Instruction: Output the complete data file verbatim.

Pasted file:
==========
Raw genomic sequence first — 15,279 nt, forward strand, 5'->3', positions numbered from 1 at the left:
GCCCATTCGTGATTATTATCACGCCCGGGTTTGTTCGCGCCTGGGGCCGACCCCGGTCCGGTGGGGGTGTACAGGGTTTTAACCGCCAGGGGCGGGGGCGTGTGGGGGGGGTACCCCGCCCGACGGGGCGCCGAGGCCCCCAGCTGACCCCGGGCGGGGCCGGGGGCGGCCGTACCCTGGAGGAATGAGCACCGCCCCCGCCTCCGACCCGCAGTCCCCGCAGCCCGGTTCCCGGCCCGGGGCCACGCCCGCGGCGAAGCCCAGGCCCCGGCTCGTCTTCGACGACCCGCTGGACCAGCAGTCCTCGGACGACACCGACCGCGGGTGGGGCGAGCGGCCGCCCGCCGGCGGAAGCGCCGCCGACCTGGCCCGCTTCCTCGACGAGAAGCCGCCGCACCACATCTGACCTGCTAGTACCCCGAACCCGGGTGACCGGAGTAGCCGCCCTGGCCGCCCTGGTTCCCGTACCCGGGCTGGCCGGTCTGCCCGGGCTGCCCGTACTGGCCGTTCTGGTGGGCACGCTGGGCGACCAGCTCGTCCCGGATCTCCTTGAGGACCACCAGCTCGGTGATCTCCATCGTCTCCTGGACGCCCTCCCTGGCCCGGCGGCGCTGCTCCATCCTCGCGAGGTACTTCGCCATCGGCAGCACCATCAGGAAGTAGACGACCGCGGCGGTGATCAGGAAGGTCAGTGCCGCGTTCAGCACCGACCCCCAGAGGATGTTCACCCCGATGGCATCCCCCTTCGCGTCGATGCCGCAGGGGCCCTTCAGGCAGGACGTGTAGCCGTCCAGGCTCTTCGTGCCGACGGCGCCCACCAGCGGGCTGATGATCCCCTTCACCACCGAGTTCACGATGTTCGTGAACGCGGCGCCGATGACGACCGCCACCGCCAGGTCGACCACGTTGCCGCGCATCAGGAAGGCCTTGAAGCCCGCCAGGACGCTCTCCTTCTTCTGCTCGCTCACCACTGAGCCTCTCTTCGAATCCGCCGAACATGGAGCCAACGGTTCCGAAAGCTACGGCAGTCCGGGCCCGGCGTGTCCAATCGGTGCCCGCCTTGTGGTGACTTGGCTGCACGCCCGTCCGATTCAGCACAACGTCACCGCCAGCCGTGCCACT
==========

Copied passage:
Raw genomic sequence first — 15,279 nt, forward strand, 5'->3', positions numbered from 1 at the left:
GCCCATTCGTGATTATTATCACGCCCGGGTTTGTTCGCGCCTGGGGCCGACCCCGGTCCGGTGGGGGTGTACAGGGTTTTAACCGCCAGGGGCGGGGGCGTGTGGGGGGGGTACCCCGCCCGACGGGGCGCCGAGGCCCCCAGCTGACCCCGGGCGGGGCCGGGGGCGGCCGTACCCTGGAGGAATGAGCACCGCCCCCGCCTCCGACCCGCAGTCCCCGCAGCCCGGTTCCCGGCCCGGGGCCACGCCCGCGGCGAAGCCCAGGCCCCGGCTCGTCTTCGACGACCCGCTGGACCAGCAGTCCTCGGACGACACCGACCGCGGGTGGGGCGAGCGGCCGCCCGCCGGCGGAAGCGCCGCCGACCTGGCCCGCTTCCTCGACGAGAAGCCGCCGCACCACATCTGACCTGCTAGTACCCCGAACCCGGGTGACCGGAGTAGCCGCCCTGGCCGCCCTGGTTCCCGTACCCGGGCTGGCCGGTCTGCCCGGGCTGCCCGTACTGGCCGTTCTGGTGGGCACGCTGGGCGACCAGCTCGTCCCGGATCTCCTTGAGGACCACCAGCTCGGTGATCTCCATCGTCTCCTGGACGCCCTCCCTGGCCCGGCGGCGCTGCTCCATCCTCGCGAGGTACTTCGCCATCGGCAGCACCATCAGGAAGTAGACGACCGCGGCGGTGATCAGGAAGGTCAGTGCCGCGTTCAGCACCGACCCCCAGAGGATGTTCACCCCGATGGCATCCCCCTTCGCGTCGATGCCGCAGGGGCCCTTCAGGCAGGACGTGTAGCCGTCCAGGCTCTTCGTGCCGACGGCGCCCACCAGCGGGCTGATGATCCCCTTCACCACCGAGTTCACGATGTTCGTGAACGCGGCGCCGATGACGACCGCCACCGCCAGGTCGACCACGTTGCCGCGCATCAGGAAGGCCTTGAAGCCCGCCAGGACGCTCTCCTTCTTCTGCTCGCTCACCACTGAGCCTCTCTTCGAATCCGCCGAACATGGAGCCAACGGTTCCGAAAGCTACGGCAGTCCGGGCCCGGCGTGTCCAATCGGTGCCCGCCTTGTGGTGACTTGGCTGCACGCCCGTCCGATTCAGCACAACGTCACCGCCAGCCGTGCCACT